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AI3SD Video: Preserving Structural Motifs in Machine-Learning Approaches to Modeling Water Clusters

AI3SD Video: Preserving Structural Motifs in Machine-Learning Approaches to Modeling Water Clusters
AI3SD Video: Preserving Structural Motifs in Machine-Learning Approaches to Modeling Water Clusters
Chemical structures are naturally viewed as collections of atoms connected through bonds, and graph theory provides a natural tool for capturing that intuition in a concrete mathematical fashion. Over the past several years, graph neural networks have become increasingly popular for modeling chemical systems. To build on this work, the multi-laboratory ExaLearn project, part of the DOE Exascale Computing Project, is developing novel capabilities that combine state-of-the-art machine-learning techniques with high-performance computing to enable the rapid exploration of chemical space on exascale-class systems. Water clusters offer an interesting use case for the development of machine-learning approaches that preserve intermolecular interactions and structural motifs. We apply a dataset of ~5 million hydrogen-bonded water clusters that display interesting long-range structural patterns to explore unique challenges in property prediction and molecular generation.
[1] J. A. Bilbrey, J. P. Heindel, M. Schram, P. Bandyopadyay, S. S. Xantheas, S. Choudhury. “A look inside the black box: Using graph-theoretical descriptors to interpret a Continuous-Filter Convolutional Neural Network (CF-CNN) trained on the global and local minimum energy structures of neutral water clusters,” J. Chem. Phys., 2020, 153, 024302.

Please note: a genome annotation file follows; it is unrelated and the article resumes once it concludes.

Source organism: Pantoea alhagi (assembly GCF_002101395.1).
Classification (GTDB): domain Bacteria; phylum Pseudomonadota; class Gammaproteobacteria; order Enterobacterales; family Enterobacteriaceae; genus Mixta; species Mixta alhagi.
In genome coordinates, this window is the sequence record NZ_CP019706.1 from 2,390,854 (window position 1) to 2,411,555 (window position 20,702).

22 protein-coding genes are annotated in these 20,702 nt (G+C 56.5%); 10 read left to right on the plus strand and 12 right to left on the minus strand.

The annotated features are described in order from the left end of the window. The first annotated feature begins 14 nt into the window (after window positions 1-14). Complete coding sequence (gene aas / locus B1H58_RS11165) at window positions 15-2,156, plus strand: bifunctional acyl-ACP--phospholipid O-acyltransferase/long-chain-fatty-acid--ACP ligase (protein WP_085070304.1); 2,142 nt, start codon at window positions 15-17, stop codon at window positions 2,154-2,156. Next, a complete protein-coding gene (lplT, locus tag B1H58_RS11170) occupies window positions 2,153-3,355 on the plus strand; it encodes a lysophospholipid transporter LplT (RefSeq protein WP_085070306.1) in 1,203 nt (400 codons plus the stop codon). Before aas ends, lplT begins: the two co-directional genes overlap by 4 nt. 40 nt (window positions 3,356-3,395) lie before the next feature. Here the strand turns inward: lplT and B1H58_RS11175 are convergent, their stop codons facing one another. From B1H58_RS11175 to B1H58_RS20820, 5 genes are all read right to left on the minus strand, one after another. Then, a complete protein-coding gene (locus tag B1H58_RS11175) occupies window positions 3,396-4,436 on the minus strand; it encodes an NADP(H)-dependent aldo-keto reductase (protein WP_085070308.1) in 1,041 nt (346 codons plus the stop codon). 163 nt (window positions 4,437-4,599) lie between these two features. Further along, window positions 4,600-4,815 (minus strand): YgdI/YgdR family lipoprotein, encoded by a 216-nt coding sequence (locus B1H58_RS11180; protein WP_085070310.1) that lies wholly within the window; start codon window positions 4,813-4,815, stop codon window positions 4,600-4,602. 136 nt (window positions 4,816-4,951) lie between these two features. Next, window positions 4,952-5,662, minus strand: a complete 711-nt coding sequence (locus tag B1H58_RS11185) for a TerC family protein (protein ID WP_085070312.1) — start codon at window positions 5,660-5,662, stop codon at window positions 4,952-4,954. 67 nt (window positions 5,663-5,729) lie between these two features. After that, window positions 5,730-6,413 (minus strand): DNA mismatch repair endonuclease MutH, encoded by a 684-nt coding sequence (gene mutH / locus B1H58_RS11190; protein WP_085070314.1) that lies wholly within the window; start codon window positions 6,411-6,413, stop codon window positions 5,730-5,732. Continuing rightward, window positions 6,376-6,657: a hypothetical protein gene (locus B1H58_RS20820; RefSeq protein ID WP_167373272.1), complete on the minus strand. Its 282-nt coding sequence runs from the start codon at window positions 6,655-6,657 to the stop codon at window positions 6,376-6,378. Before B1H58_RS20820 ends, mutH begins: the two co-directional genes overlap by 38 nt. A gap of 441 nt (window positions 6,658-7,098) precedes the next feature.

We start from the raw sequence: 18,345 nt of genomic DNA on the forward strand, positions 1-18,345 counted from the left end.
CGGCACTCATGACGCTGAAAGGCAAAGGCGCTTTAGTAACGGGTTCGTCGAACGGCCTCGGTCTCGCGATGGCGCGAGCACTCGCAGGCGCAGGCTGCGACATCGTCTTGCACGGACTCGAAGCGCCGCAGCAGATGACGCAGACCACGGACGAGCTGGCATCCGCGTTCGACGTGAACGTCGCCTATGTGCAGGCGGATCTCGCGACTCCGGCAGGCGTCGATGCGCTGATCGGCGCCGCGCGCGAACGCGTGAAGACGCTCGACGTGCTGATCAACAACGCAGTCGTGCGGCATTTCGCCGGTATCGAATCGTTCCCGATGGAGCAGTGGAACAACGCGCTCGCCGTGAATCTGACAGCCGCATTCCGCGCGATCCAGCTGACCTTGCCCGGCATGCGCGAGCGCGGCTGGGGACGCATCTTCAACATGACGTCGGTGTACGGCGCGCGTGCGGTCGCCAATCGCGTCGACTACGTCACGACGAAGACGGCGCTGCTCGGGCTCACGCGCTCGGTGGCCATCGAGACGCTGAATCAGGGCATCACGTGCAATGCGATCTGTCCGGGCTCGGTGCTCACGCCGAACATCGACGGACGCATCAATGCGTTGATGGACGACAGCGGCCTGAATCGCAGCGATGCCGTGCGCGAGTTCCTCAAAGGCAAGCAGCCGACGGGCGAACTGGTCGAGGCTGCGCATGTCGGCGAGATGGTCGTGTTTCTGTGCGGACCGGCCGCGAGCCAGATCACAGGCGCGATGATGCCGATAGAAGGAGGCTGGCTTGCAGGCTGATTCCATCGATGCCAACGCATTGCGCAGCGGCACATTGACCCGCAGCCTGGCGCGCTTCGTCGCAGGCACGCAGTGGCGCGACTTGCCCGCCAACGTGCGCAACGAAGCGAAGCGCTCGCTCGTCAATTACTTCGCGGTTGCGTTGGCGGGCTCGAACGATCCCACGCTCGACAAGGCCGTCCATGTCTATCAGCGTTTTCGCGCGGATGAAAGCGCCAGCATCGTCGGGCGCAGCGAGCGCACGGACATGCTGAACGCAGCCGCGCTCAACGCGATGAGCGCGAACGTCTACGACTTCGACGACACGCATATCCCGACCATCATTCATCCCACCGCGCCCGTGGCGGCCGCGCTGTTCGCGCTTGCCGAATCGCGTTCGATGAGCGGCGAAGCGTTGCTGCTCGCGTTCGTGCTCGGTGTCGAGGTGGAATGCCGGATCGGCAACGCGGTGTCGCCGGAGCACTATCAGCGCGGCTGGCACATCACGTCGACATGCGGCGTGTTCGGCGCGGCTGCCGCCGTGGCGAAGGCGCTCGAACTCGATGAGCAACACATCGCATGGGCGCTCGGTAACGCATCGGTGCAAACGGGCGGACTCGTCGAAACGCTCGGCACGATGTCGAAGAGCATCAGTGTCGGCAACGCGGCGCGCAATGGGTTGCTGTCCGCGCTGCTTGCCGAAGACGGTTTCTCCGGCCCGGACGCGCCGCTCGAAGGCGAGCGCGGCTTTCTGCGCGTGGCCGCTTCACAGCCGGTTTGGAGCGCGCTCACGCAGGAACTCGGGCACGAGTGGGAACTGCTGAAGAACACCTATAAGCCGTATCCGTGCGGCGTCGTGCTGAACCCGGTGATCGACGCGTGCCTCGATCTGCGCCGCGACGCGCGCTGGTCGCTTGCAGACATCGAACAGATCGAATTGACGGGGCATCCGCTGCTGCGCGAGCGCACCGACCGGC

[2] S. Choudhury, J. A. Bilbrey, L. Ward, S. S. Xantheas, I. Foster, J. P. Heindel, B. Blaiszik, M. E. Schwarting. “HydroNet: Benchmark Tasks for Preserving Long-range Interactions and Structural Motifs in Predictive and Generative Models for Molecular Data,” Machine Learning and the Physical Sciences workshop at NeurIPS, 2020.
AI, AI3SD Event, Artificial Intelligence, Chemistry, Graphs, Machine Intelligence, Machine Learning, ML, Molecules Discovery, Networks
Bilbrey, Jenna A.
4a48a174-bba6-4099-990c-1fb4e816a159
Kanza, Samantha
b73bcf34-3ff8-4691-bd09-aa657dcff420
Frey, Jeremy G.
ba60c559-c4af-44f1-87e6-ce69819bf23f
Niranjan, Mahesan
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Hooper, Victoria
af1a99f1-7848-4d5c-a4b5-615888838d84
Bilbrey, Jenna A.
4a48a174-bba6-4099-990c-1fb4e816a159
Kanza, Samantha
b73bcf34-3ff8-4691-bd09-aa657dcff420
Frey, Jeremy G.
ba60c559-c4af-44f1-87e6-ce69819bf23f
Niranjan, Mahesan
5cbaeea8-7288-4b55-a89c-c43d212ddd4f
Hooper, Victoria
af1a99f1-7848-4d5c-a4b5-615888838d84

Bilbrey, Jenna A. (2021) AI3SD Video: Preserving Structural Motifs in Machine-Learning Approaches to Modeling Water Clusters. Kanza, Samantha, Frey, Jeremy G., Niranjan, Mahesan and Hooper, Victoria (eds.) AI3SD Winter Seminar Series, , Online. 18 Nov 2020 - 21 Apr 2021 . (doi:10.5258/SOTON/P0079).

Record type: Conference or Workshop Item (Other)

Abstract